A minor change in California’s election laws may have had a major effect on last month’s midterm elections that saw Democrats steamroll their Republican rivals and claim all but seven of the Golden State’s 53 House seats.

Despite holding substantial leads on Election Day, many Republican candidates in California saw their advantage shrink, and then disappear, as late-arriving Democratic votes were counted in the weeks following the election. While no hard evidence is available, many observers point to the Democrats use of “ballot harvesting” as a key to their success in the elections.

“Anecdotally there was a lot of evidence that ballot harvesting was going on,” Neal Kelley, the registrar for voters in Southern California’s Orange County, told Fox News.

In Orange County – once seen as a Republican stronghold in the state– every House seat went to a Democrat after an unprecedented “250,000” vote-by-mail drop-offs were counted, the San Francisco Chronicle reported.

“People were carrying in stacks of 100 and 200 of them. We had had multiple people calling to ask if these people were allowed to do this,” Kelley said.

Two years ago, California Gov. Jerry Brown signed into law AB1921, which legalized the so-called practice of “ballot harvesting.” Previously, only a family member or someone living in the same household was permitted to drop off mail ballots for a voter, but the new allowed anyone – including political operatives – to collect and return them for a voter.

California Democratic Assemblywoman Lorena Gonzalez did not respond to Fox News’ request for comment, but in the past Democrats in the state argued that the bill, which was passed on a party line vote, was meant to make it easier for people to vote.

But following the drubbing they took in the midterms, some Republican leaders in Washington have expressed confusion over what happened in California.

“We were only down 26 seats (nationally) the night of the election and three weeks later, we lost basically every California race,” outgoing House Speaker Paul Ryan, R-Wisc., told the Washington Post. “Point being, when you have candidates that win the absentee ballot vote, win the day of the vote, and then lose three weeks later because of provisionals, that’s really bizarre.”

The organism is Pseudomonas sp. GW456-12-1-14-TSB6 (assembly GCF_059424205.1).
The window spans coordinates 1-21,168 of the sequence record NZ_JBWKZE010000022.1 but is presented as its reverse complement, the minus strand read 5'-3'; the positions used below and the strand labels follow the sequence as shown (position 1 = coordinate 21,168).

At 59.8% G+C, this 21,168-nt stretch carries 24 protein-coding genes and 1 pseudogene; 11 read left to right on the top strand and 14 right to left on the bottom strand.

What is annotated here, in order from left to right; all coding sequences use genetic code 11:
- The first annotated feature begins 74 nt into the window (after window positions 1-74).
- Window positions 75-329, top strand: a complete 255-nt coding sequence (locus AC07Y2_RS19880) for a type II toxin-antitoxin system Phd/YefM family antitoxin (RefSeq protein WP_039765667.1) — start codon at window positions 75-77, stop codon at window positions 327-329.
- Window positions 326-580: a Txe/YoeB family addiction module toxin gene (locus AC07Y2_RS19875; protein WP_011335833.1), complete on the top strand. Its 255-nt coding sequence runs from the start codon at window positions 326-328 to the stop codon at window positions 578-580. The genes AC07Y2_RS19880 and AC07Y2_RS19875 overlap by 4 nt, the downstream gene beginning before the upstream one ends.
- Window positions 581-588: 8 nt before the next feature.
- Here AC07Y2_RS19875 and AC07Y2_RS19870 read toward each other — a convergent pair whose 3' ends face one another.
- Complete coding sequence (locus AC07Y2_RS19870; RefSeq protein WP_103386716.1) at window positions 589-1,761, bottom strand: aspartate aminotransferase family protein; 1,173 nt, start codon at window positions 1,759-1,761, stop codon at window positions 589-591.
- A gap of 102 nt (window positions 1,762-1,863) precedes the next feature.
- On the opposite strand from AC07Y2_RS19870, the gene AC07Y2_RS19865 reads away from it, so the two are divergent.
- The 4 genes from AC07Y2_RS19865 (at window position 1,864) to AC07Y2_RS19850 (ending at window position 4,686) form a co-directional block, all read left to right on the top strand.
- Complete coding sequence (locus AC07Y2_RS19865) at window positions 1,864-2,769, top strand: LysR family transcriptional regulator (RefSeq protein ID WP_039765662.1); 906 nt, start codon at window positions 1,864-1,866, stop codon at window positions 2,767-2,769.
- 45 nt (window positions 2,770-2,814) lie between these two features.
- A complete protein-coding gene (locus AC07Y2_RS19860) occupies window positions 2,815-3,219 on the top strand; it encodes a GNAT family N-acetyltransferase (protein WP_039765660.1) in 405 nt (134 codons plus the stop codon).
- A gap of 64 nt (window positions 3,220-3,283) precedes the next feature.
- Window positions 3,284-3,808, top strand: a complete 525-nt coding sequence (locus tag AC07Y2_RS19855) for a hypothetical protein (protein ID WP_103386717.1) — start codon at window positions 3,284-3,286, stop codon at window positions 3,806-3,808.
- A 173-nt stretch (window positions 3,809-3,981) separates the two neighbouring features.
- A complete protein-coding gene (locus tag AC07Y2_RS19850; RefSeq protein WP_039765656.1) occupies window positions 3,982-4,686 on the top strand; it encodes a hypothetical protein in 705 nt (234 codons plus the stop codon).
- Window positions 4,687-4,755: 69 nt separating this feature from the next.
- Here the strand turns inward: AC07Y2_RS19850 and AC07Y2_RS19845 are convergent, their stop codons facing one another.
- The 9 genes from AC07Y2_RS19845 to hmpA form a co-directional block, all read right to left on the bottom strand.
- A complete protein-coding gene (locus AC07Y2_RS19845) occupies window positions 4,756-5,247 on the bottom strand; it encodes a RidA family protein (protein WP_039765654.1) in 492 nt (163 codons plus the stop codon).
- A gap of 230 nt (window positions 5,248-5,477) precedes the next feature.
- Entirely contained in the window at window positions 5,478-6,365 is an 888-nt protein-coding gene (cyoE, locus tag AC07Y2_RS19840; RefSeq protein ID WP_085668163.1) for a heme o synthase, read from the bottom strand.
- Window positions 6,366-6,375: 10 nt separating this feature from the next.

Ryan added: “When you win the absentee ballots and you win the in-person vote, where I come from, you win the election…I’m not saying there’s anything nefarious about it, because I just don’t know, but we believed we were up about six seats in California the night of the election, now I think we lost just about every single one of those.”

While Ryan may have been taken off guard by the system in California, the state’s GOP was not.

“To say we were caught flat-footed by this is just not true,” Matt Fleming, a spokesman for the California GOP, told Fox News. “We were well aware of this, we even did it ourselves, we pay attention to election laws.”

Echoing Ryan, Fleming blamed the GOP’s losses in California on changing demographics in the state, a large cash infusion for Democratic candidates and a heightened enthusiasm among the Democratic base in the run-up to the election.

“Democrats’ desire to send a message to the president and the blue wave that occurred everywhere but in the US Senate, really affected the outcome,” he said.

Democrats say that ballot harvesting was only part of a larger ground game they employed to help win over voters in California.

“We beat Republicans on the ground, fair and square,” Katie Merrill, a Democratic consultant, told the San Francisco Chronicle. “Many of the field plans included [ballot harvesting] as an option to deliver voters or their ballots” to the polls.

In one anecdote, Democratic volunteers in Orange County visited a home four times to speak with the owner’s 18-year-old daughter – a no preference voter – to see if she wanted them to pick up her ballot for her.

“We were not wasting time talking to people who weren’t going to vote for Democrats,” Merrill said.

Despite being stung by the Democratic ground game and ballot harvesting moves, some Republicans admitted they were – at least a little bit – impressed by how the Democrats pulled off their near sweep of the House in California.

“I have a little bit of professional admiration for how well the Democrats executed their plan,” Dale Neugebauer, a longtime Republican strategist, told the Chronicle.

“The Democrats are creating a new, highly efficient tool to turn out voters,” Neugebauer added. “If Republicans can’t find a way to match it, we’re going to lose more elections all over the country.”